Pursuant to a 2023 law, public smoking is punishable by a civil fine of up to $50 for a first offense and up to $150 for a second or subsequent offense.
Section 5 — Up to three years in jail for dispensing, PWID, and making infused brownies at home; limited expungement
Punishes possession with intent to distribute (PWID) by up to three years’ imprisonment and/or a fine of up to $5,000, with an exception for sharing.
Provides that a person does not violate the provision for possessing 2.5 ounces or less “without other evidence of an intent to distribute.”
Punishes the home cultivation of cannabis and possibly the home manufacture of cannabis products (such as making cannabis-infused brownies) and growing more than two plants by up to three years’ imprisonment and/or a fine of up to $5,000.
Provides automatic expungement for all cases where possession of cannabis was the only charge in the case and the charge was issued before July 1, 2023. It also provides the Department of Public Safety and Correctional Services must expunge the records by July 2024.
Allows for individuals incarcerated for cannabis possession to petition for release/resentencing and provides that relief shall be granted unless they are serving a concurrent or consecutive sentence for another crime
Provides that a petition for expungement for possession with intent to distribute cannot be filed until four years after the sentence, including parole and probation, has been completed.
Establishes a Public Health Advisory Council
Establishes a Public Health Fund to:
Support the advisory council in performing its duties;
Support substance abuse disorder counseling and treatment for individuals;
Fund public education campaigns related to cannabis use; and
Provide training for law enforcement to recognize cannabis impairment.
Establishes a Community Reinvestment and Repair Fund, in which:
At least 30% of the revenue from adult-use cannabis and licensing fees paid by dual-licensees will be allocated by the Comptroller to a Community Reinvestment and Repair Fund.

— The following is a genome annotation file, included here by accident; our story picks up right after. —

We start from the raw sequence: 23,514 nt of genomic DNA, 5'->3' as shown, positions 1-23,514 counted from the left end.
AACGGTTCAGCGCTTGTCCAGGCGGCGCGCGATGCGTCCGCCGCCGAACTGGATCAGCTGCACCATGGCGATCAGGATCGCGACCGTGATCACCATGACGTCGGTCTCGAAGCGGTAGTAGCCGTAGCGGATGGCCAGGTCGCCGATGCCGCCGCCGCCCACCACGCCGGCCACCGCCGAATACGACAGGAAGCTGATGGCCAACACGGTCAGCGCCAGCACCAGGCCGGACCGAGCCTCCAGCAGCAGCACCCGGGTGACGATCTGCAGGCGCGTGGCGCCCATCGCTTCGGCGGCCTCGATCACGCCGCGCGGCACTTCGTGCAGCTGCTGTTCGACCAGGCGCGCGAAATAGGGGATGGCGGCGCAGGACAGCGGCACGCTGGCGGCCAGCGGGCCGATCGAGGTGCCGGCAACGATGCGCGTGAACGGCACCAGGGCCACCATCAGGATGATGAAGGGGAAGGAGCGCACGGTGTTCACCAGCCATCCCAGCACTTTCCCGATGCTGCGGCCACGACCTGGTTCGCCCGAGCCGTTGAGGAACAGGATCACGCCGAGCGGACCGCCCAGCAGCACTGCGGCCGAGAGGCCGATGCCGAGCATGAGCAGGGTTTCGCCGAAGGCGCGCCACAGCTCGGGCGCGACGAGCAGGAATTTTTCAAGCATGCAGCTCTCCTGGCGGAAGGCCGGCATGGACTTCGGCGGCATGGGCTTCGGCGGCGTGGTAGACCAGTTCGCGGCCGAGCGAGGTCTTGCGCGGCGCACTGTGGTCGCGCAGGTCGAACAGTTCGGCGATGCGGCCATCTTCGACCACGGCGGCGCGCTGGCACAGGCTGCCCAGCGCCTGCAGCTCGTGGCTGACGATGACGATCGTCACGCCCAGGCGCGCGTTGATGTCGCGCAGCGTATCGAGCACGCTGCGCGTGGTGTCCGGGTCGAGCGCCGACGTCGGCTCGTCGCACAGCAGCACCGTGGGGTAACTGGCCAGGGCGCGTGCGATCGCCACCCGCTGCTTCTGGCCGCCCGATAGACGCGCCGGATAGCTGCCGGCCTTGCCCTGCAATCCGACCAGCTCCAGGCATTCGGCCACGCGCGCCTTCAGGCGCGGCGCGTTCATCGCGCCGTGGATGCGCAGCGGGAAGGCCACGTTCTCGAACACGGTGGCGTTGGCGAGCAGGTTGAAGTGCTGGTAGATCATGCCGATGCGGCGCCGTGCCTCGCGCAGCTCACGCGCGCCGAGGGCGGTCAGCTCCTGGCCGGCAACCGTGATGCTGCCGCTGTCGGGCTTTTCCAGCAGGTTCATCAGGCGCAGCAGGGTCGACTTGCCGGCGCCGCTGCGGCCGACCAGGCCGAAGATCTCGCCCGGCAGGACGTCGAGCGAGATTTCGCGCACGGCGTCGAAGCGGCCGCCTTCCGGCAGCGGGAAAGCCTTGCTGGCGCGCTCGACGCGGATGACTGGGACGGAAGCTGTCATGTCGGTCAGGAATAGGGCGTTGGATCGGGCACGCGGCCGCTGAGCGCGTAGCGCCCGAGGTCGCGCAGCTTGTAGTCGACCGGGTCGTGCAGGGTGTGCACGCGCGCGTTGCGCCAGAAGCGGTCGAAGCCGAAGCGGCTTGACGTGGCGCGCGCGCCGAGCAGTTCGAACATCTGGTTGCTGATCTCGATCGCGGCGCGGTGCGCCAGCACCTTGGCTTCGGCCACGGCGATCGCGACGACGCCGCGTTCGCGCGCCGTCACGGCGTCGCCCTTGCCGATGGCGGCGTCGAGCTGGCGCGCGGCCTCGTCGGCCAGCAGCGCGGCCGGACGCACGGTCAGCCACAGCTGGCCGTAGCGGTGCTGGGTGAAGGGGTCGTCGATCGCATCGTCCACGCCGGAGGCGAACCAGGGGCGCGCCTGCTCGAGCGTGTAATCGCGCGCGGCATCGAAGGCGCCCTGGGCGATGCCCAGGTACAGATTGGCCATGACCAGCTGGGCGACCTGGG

The Comptroller will disburse funds to counties in an amount that is proportionate to their rate of cannabis arrests from July 1, 2002 to July 1, 2022.
Recipients must be community-based organizations that either: 1) benefit low-income communities, or 2) serve communities disproportionately harmed by cannabis prohibition and enforcement.
Funds cannot be used for law enforcement agencies or activities.
Counties will report on how the funds were used every two years.
Section 6 — Cannabis Public Health Advisory Council
Specifies the terms for appointed members of the Cannabis Public Health Advisory Council
Section 7 — Disparity study
The bill instructs a review of 2017 Business Disparities in the Maryland Market and 2017-2018 medical cannabis disparity study to determine if they support the need for remedial measures to assist women- and minority-owned businesses in the adult-use industry. If they do not, it instructed a new study to be done of the cannabis industry. The findings were due on or before November 1, 2022.
Section 8 — Study of home cultivation for medical cannabis only
Instructed the MMCC to study and make recommendations on home cultivation for qualifying patients — including best practices of other states — by November 1, 2022
Section 9 — Provides for effective date and makes provisions contingent
Sections 2, 3, 4, 5, and 6 were contingent on voter approval of HB 1.